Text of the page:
Joho the Blog » Customer satisfaction surveys that are totally unsatisfactory

Customer satisfaction surveys that are totally unsatisfactory

I’ll skip explaining exactly why Citibank is impossible to deal with and how they are screwing up my credit by having created a fictitious account for me [see second comment for an update] and then sending it to a collection agency without ever having sent me a bill, and how multiple calls and escalations have not fixed this because Citibank’s various parts don’t communicate with one another, so getting it resolved with, say, the Customer Service folks remains invisible to the Personal Credit Destruction people.

So, last night, I spent another 20 minutes with Citi on the phone, talking with people who simply could not help me. They are fine folks doing their job as best they can, but they can’t see the computer files they need, and they can’t change the ones they can see. Citibank is broken.

Today I got a robocall from Citi asking me to complete a telephonic survey about my satisfaction. Hahahaha. But, in typical fashion, the questions pertain to the customer support person. How satisfied am I with her? Fine. She did what she could. But she couldn’t do anything because Citibank as a system sucks so bad. I’m not going to trash her because Citibank makes it structurally impossible for her to do her job.

If Citibank asked the right questions, it might find out just how broken it is.

6 Responses to “Customer satisfaction surveys that are totally unsatisfactory”

  1. I have similar problems with “customer satisfaction” surveys (none with CitiBank). They do not, as you indicate, want to find out how they as an organization are doing and it is not right to blame the person who tried to help.

    Maybe this is a case for the Attorney General if they are making up accounts, or maybe just mentioning that in your letter to the CEO of CitiBank would get some action. (My dad was a lawyer). :)

  2. Follow up: After another hour on the phone, including one escalation, and a transfer to the fraud dept., it turns out that the phantom account was one we started many years ago, have not had a card for for years, and I’m pretty sure was cancelled years ago. (They say it was cancelled this Sept., which makes little sense to me.) We’re waiting for a bill (at last) to see where the charges are coming from. So, that’s progress.

  3. Agreed on Citibank, we had an account in Australia for a number of years and climbing out of it, closing it all down and getting balances transferred was a nightmare..

    But Andy is astray in thinking that better questions might help Citi find out how broken it is. I don’t think they care and all of the surveys and “this call may be recorded” BS has one aim in view; to screw as much out of their customers and staff as they possibly can.

    They didn’t necessarily set out to create broken systems that cost their customers a fortune, but it turns out to be a great way to enhance their bottom line as they adminsiter the death of a thousand cuts.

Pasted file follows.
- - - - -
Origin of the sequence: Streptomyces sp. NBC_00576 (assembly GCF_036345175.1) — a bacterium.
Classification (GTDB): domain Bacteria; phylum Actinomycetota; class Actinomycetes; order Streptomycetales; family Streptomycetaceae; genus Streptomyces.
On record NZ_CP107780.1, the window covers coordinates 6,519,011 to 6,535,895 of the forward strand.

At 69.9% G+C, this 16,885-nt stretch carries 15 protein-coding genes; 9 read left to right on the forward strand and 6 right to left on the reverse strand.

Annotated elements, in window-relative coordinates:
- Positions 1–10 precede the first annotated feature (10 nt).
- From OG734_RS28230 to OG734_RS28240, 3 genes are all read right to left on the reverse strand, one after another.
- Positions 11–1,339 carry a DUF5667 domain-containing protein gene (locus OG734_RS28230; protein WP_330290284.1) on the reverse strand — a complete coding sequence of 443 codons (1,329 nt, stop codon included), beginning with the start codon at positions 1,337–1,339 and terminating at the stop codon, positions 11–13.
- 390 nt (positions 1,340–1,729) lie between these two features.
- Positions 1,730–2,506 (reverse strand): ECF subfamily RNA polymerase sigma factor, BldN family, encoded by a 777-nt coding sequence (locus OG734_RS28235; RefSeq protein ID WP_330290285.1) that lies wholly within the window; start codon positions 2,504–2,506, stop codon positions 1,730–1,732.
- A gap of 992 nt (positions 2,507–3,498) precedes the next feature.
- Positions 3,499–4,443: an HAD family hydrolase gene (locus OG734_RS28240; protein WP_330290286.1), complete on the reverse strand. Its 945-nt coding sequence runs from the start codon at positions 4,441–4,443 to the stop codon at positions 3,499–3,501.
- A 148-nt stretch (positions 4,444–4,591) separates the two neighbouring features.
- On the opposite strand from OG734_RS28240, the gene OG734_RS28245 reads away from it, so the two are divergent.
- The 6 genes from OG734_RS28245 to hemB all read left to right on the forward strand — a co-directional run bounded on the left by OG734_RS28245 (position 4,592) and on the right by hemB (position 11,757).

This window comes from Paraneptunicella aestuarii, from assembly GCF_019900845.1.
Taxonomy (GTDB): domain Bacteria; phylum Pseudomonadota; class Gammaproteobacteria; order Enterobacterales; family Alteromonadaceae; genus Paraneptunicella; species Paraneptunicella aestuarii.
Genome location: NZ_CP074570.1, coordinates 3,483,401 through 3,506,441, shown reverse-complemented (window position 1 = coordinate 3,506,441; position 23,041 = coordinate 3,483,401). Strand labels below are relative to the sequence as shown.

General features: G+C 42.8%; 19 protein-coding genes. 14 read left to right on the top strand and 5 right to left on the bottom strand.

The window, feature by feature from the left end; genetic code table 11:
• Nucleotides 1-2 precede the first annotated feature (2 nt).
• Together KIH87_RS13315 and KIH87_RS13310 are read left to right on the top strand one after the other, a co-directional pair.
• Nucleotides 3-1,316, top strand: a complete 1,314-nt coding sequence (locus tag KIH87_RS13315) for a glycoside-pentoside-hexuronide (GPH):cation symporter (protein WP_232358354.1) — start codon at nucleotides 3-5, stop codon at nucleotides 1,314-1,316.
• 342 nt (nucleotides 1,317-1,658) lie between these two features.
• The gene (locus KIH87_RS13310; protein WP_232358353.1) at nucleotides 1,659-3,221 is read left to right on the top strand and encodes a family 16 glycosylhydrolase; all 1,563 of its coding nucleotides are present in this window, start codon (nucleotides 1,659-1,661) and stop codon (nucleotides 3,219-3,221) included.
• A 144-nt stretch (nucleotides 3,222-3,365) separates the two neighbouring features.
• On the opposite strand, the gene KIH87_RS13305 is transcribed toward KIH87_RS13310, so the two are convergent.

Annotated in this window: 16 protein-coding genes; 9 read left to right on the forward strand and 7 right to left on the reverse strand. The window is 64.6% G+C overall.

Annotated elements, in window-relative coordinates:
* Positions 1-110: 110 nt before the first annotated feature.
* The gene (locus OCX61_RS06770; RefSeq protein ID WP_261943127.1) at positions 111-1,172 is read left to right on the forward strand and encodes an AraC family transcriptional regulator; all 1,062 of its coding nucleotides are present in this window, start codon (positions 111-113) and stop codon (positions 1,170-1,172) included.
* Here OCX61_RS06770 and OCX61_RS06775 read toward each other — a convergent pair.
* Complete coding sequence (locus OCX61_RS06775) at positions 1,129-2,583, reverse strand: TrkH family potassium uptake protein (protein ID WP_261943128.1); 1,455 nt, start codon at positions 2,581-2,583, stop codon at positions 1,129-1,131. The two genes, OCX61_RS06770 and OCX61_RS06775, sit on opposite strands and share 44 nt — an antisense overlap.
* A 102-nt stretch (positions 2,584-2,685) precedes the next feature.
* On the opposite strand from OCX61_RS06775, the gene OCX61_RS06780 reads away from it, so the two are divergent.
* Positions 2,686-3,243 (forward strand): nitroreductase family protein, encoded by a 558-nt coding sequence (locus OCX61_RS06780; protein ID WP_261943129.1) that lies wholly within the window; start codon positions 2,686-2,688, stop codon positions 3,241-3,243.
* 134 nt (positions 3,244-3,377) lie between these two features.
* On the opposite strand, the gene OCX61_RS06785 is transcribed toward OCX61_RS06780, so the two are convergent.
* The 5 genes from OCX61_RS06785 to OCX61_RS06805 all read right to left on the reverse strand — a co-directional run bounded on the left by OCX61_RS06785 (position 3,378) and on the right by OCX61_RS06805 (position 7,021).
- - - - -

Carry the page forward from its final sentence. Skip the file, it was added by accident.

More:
4. Companies like surveys that a machine can collate the response from for them.

    Less and less do I see “Any other comments” or satisfaction forms. We jsut bought a Mazda car. We are happy with everything, the company, sales person and the car. But their survey was so hard to complete. The text was so small when I had to fill in my log in number etc.
    But there was no way to tell them this. I had expected another screen but whosh it was over with no “Any other comments”.

  5. I recently completed a Marriott survey that did allow for a comment at the end. However, since most of the survey questions were related to issues that were not a problem and therefore received a satisfactory answer, I expect no one read the comment which dealt more with Marriott policy issues. I have long given up hoping to have any effect on corporations. Airlines, rental car agenices, hotels – I find I have no choice but to accept what is offered. I can certainly change brands – but to no true impact – only my own inconvenience. I have relatives who work for Citi. Good income. But not necessarily happy workers. I digress.

  6. I am pretty sure Citi is set up this way deliberately, There are people on top who are very smart, and don’t think for a minute it is an oversight. I have a mortgage with them, after months of calls and holding and speaking with various “experience supervisors” and so called managers.. there was never anyone who could actually fix the problem with my Escrow, It was maddening, always ending up being blamed on the computer or system. I got the biggest run around and I have a new view of corporations iI was going to use legal methods, but it would cost me more than the $300 due that still shows on my bill after 2 years of trying to fix it. so I left it there.
    If you want to see what I mean, and have a Citi mortgage, send them a “qualified written request” (Google the term) and ask them for any question you want. and you will recieve the same unintelligible computer print out of your mortgage payments and payouts. that not even the smartest accountant I know could make sense of.. It is all an auto pilot computer run giant with a bunch of Indian call centers with people trained only on how to talk on the phone to calm you down as you get the run around till you give up or pay up. Ludicrous!

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